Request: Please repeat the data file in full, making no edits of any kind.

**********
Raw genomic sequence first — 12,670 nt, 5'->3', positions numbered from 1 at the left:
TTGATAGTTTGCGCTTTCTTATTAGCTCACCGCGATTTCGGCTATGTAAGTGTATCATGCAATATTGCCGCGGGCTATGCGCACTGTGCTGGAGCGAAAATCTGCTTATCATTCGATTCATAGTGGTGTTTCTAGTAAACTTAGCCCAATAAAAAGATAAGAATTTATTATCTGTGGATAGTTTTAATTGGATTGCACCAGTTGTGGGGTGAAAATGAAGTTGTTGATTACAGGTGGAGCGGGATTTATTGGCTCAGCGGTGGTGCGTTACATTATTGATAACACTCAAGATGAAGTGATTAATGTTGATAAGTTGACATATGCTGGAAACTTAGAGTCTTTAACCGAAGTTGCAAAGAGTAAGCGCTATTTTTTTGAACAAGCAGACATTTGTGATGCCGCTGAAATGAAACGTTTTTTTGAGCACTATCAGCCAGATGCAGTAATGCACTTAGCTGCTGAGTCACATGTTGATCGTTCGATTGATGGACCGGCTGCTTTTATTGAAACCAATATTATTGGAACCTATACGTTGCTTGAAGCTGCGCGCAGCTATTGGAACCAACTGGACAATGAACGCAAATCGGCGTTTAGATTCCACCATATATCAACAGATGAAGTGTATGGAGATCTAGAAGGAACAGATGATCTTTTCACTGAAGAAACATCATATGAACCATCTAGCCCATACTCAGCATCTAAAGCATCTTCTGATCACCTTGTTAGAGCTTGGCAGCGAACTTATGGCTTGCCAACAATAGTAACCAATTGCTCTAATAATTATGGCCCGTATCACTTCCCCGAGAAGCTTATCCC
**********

Raw genomic sequence first — 12,670 nt, 5'->3', positions numbered from 1 at the left:
TTGATAGTTTGCGCTTTCTTATTAGCTCACCGCGATTTCGGCTATGTAAGTGTATCATGCAATATTGCCGCGGGCTATGCGCACTGTGCTGGAGCGAAAATCTGCTTATCATTCGATTCATAGTGGTGTTTCTAGTAAACTTAGCCCAATAAAAAGATAAGAATTTATTATCTGTGGATAGTTTTAATTGGATTGCACCAGTTGTGGGGTGAAAATGAAGTTGTTGATTACAGGTGGAGCGGGATTTATTGGCTCAGCGGTGGTGCGTTACATTATTGATAACACTCAAGATGAAGTGATTAATGTTGATAAGTTGACATATGCTGGAAACTTAGAGTCTTTAACCGAAGTTGCAAAGAGTAAGCGCTATTTTTTTGAACAAGCAGACATTTGTGATGCCGCTGAAATGAAACGTTTTTTTGAGCACTATCAGCCAGATGCAGTAATGCACTTAGCTGCTGAGTCACATGTTGATCGTTCGATTGATGGACCGGCTGCTTTTATTGAAACCAATATTATTGGAACCTATACGTTGCTTGAAGCTGCGCGCAGCTATTGGAACCAACTGGACAATGAACGCAAATCGGCGTTTAGATTCCACCATATATCAACAGATGAAGTGTATGGAGATCTAGAAGGAACAGATGATCTTTTCACTGAAGAAACATCATATGAACCATCTAGCCCATACTCAGCATCTAAAGCATCTTCTGATCACCTTGTTAGAGCTTGGCAGCGAACTTATGGCTTGCCAACAATAGTAACCAATTGCTCTAATAATTATGGCCCGTATCACTTCCCCGAGAAGCTTATCCC